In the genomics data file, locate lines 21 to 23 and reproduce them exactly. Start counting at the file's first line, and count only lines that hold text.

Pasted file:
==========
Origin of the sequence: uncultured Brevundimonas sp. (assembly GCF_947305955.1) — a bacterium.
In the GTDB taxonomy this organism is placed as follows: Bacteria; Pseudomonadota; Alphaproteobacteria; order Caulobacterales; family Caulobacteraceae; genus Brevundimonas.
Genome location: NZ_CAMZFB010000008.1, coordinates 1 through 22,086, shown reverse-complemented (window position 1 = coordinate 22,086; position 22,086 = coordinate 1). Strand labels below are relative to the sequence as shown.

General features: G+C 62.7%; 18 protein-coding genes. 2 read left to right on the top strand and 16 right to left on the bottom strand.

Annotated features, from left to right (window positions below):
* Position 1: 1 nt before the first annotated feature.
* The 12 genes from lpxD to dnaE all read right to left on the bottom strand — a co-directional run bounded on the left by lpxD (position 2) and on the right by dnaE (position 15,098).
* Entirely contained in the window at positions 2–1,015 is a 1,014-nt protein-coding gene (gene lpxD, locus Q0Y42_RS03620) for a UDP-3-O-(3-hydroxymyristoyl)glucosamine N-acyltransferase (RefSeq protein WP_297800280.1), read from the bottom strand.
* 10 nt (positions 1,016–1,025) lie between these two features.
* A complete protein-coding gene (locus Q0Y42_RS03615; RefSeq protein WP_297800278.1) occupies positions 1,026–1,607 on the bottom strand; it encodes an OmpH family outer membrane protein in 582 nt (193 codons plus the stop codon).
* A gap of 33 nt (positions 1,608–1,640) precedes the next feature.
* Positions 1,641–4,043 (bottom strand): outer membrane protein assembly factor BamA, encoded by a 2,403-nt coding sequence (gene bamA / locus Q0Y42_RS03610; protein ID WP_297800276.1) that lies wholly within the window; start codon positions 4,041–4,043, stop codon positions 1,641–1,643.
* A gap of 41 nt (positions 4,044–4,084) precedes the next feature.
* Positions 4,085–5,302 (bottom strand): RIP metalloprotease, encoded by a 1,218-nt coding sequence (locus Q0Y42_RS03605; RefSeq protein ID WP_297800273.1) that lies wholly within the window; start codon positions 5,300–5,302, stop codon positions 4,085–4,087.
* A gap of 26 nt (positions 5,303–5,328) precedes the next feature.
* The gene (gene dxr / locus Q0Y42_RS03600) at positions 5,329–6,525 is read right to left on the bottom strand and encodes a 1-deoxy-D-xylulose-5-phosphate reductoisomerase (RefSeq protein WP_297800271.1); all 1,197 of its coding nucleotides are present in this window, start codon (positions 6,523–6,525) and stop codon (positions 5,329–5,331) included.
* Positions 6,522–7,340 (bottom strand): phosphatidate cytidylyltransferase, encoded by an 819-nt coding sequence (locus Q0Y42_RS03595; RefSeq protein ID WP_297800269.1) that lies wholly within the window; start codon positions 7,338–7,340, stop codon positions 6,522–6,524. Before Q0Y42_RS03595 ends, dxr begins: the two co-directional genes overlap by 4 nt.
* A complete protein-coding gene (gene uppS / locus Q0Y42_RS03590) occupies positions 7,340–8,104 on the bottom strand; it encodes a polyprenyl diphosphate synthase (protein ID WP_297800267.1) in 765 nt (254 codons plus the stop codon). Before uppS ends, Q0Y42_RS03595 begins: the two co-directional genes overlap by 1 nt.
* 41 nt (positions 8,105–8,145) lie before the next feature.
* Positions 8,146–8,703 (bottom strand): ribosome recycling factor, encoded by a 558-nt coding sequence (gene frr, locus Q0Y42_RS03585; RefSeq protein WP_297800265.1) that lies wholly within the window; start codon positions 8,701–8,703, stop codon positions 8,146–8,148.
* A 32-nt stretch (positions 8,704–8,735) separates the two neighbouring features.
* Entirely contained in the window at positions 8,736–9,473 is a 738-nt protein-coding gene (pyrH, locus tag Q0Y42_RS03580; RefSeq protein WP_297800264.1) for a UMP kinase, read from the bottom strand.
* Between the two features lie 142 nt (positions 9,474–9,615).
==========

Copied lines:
* A 32-nt stretch (positions 8,704–8,735) separates the two neighbouring features.
* Entirely contained in the window at positions 8,736–9,473 is a 738-nt protein-coding gene (pyrH, locus tag Q0Y42_RS03580; RefSeq protein WP_297800264.1) for a UMP kinase, read from the bottom strand.
* Between the two features lie 142 nt (positions 9,474–9,615).